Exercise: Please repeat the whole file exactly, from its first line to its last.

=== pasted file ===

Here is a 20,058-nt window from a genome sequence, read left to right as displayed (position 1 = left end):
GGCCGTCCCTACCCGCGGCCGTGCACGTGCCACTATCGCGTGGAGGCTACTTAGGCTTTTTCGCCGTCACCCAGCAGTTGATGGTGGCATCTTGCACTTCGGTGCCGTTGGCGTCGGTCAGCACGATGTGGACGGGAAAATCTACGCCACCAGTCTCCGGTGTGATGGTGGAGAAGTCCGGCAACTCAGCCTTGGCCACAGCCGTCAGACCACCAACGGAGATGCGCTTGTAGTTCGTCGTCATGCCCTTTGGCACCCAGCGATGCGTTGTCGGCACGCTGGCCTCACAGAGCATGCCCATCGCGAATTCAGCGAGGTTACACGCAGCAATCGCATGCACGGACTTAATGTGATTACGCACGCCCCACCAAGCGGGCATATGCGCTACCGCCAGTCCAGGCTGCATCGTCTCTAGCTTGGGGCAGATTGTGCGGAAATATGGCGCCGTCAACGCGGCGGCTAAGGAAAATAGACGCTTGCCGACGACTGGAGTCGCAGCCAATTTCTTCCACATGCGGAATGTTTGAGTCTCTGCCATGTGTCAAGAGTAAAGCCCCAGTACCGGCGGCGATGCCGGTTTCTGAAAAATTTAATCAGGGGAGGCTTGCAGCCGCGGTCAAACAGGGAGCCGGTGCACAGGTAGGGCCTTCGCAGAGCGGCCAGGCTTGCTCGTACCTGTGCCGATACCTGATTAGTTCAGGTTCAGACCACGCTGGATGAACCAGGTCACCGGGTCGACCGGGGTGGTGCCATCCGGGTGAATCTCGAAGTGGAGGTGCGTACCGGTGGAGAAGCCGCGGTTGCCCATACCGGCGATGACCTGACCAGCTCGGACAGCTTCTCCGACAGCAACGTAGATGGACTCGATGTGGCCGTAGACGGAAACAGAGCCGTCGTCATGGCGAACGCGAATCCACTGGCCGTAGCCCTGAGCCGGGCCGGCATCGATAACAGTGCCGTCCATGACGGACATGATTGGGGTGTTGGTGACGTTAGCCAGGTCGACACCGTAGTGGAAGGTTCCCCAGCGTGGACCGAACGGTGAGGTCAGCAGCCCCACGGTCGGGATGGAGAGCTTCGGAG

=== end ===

Here is a 20,058-nt window from a genome sequence, read left to right as displayed (position 1 = left end):
GGCCGTCCCTACCCGCGGCCGTGCACGTGCCACTATCGCGTGGAGGCTACTTAGGCTTTTTCGCCGTCACCCAGCAGTTGATGGTGGCATCTTGCACTTCGGTGCCGTTGGCGTCGGTCAGCACGATGTGGACGGGAAAATCTACGCCACCAGTCTCCGGTGTGATGGTGGAGAAGTCCGGCAACTCAGCCTTGGCCACAGCCGTCAGACCACCAACGGAGATGCGCTTGTAGTTCGTCGTCATGCCCTTTGGCACCCAGCGATGCGTTGTCGGCACGCTGGCCTCACAGAGCATGCCCATCGCGAATTCAGCGAGGTTACACGCAGCAATCGCATGCACGGACTTAATGTGATTACGCACGCCCCACCAAGCGGGCATATGCGCTACCGCCAGTCCAGGCTGCATCGTCTCTAGCTTGGGGCAGATTGTGCGGAAATATGGCGCCGTCAACGCGGCGGCTAAGGAAAATAGACGCTTGCCGACGACTGGAGTCGCAGCCAATTTCTTCCACATGCGGAATGTTTGAGTCTCTGCCATGTGTCAAGAGTAAAGCCCCAGTACCGGCGGCGATGCCGGTTTCTGAAAAATTTAATCAGGGGAGGCTTGCAGCCGCGGTCAAACAGGGAGCCGGTGCACAGGTAGGGCCTTCGCAGAGCGGCCAGGCTTGCTCGTACCTGTGCCGATACCTGATTAGTTCAGGTTCAGACCACGCTGGATGAACCAGGTCACCGGGTCGACCGGGGTGGTGCCATCCGGGTGAATCTCGAAGTGGAGGTGCGTACCGGTGGAGAAGCCGCGGTTGCCCATACCGGCGATGACCTGACCAGCTCGGACAGCTTCTCCGACAGCAACGTAGATGGACTCGATGTGGCCGTAGACGGAAACAGAGCCGTCGTCATGGCGAACGCGAATCCACTGGCCGTAGCCCTGAGCCGGGCCGGCATCGATAACAGTGCCGTCCATGACGGACATGATTGGGGTGTTGGTGACGTTAGCCAGGTCGACACCGTAGTGGAAGGTTCCCCAGCGTGGACCGAACGGTGAGGTCAGCAGCCCCACGGTCGGGATGGAGAGCTTCGGAG